There is something about voter's register that makes it central in the calculation of election riggers. If a politician or political party is able to connive with the national electoral body, the Independent National Electoral Commission (INEC), to swing data in the register to their side, the opponents, no matter how poised they are to win, are woefully doomed. With the register, politicians and conniving electoral officers inflate and deflate the number of votes recorded and with it determine who wins or loses outside the genuine number of votes cast. INEC, which has the sole constitutional right to compile the voters register, if it suites or serves the purpose of those, well-placed enough to influence the commission, can inundate the register with ineligible aliens, the under-aged and turn a blind eye as they vote.
It is a welcome development that INEC chairman, Professor Mahood Yakubu, has seen the need to take another look at the country's voter's register and has further taken a decision to implement a nationwide probe of it if only to re-establish its integrity. If this is meticulously done, we may not have a repeat of what happened in 2015 where, in some states, the number of votes cast bizarrely tallied with the number of voters recorded during voter's registration exercise that was concluded about two years earlier. Such a curious tally leaves one to conclude that no one among those who registered to vote in such states died within the two years space, relocated, was indisposed or refrained from voting. It will be deceitful to say that all these would have happened in the affirmative, unless voters in those states were either extra-humans or immune from human frailties.
Nigerians hope that the proposed INEC's interrogation of the country's voter's register will assuage the anxiety raised by the distasteful images of alleged under-aged voters in the recent Kano State council poll. It is also reassuring that the chairman of the national electoral commission has additionally proposed to institute a probe team into the allegation. The commission's drive in this direction is made more compelling by the fact that it was its voter's register for the 2015 general election that the local electoral commission in Kano State obtained and used for the council election.
In carrying out the probe, the commission may find useful the report of two independent monitors in the Kano election: Centre for Information Technology and Development (CITAD) and Action Aid International Nigeria, which in their reports, corroborated the allegation of underage voting in the Kano council election.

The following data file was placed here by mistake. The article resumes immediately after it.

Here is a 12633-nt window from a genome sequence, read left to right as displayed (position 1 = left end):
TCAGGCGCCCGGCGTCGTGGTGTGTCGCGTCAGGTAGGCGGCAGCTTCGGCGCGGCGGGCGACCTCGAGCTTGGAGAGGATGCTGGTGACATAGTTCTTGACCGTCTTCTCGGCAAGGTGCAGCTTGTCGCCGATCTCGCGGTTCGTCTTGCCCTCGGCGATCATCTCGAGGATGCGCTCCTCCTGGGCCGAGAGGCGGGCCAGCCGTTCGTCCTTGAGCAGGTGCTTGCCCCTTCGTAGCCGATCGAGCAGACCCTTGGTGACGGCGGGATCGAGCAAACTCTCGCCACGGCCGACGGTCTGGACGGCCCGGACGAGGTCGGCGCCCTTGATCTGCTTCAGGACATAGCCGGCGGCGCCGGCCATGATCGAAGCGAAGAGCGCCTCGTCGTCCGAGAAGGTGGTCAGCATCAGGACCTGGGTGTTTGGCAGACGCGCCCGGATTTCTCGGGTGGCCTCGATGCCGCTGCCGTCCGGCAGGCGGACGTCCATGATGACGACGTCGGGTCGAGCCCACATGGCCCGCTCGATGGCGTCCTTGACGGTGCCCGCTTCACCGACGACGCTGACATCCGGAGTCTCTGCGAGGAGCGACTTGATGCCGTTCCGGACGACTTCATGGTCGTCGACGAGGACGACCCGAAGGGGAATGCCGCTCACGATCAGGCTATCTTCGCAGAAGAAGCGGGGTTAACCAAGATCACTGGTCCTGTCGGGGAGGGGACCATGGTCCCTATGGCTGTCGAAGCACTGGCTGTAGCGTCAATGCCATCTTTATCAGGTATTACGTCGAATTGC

A statement issued by CITAD clearly noted that underage voting was witnessed in the election in which INEC has confirmed that the voters were drawn from its voters register. Given that the INEC chairman has publicly disclosed that he was perturbed by the allegation and the indicting images of under-age voters, it would be helpful if the proposed INEC's investigation team works in sync with the mentioned independent monitors of the Kano election in determining the integrity or otherwise of the commission's voter's register in the state.
Nigerians by no means do not expect a picture-perfect election delivery in 2019 but some obvious freckles that have become permanent fixtures in Nigeria's election administration and which perennially leave the national electoral body in credibility deficit need to be tackled. Tackling them requires will that must come from no other person at this period than Professor Yakubu himself.
We recall that in the nation's democratic journey, one of the things that has continued to stick out like sore thumb in the Nigerian political space is election rigging. There is no shade and manner it hasn't taken since independence in 1960.
In our opinion, the propensity to manipulate the electoral process starts with the voter's register given the fact that democracy is a game of numbers. What used to be was bare-faced inflation of figures. Now the nation is confronted with a deliberate violation of the constitution itself by political interest groups intent on winning by hook or crook. The nation's Holy Grail stipulates an age limit for voters but the provision is now under threat as INEC admitted, publicly, that its agents are being threatened and blackmailed to look the other way while the rules are taken undue advantage of.
We are enamoured by the pledge of Prof Yakubu to investigate this development that poses a real danger to the democratic culture the nation is striving to entrench and hope that it is nipped in the bud before it festers.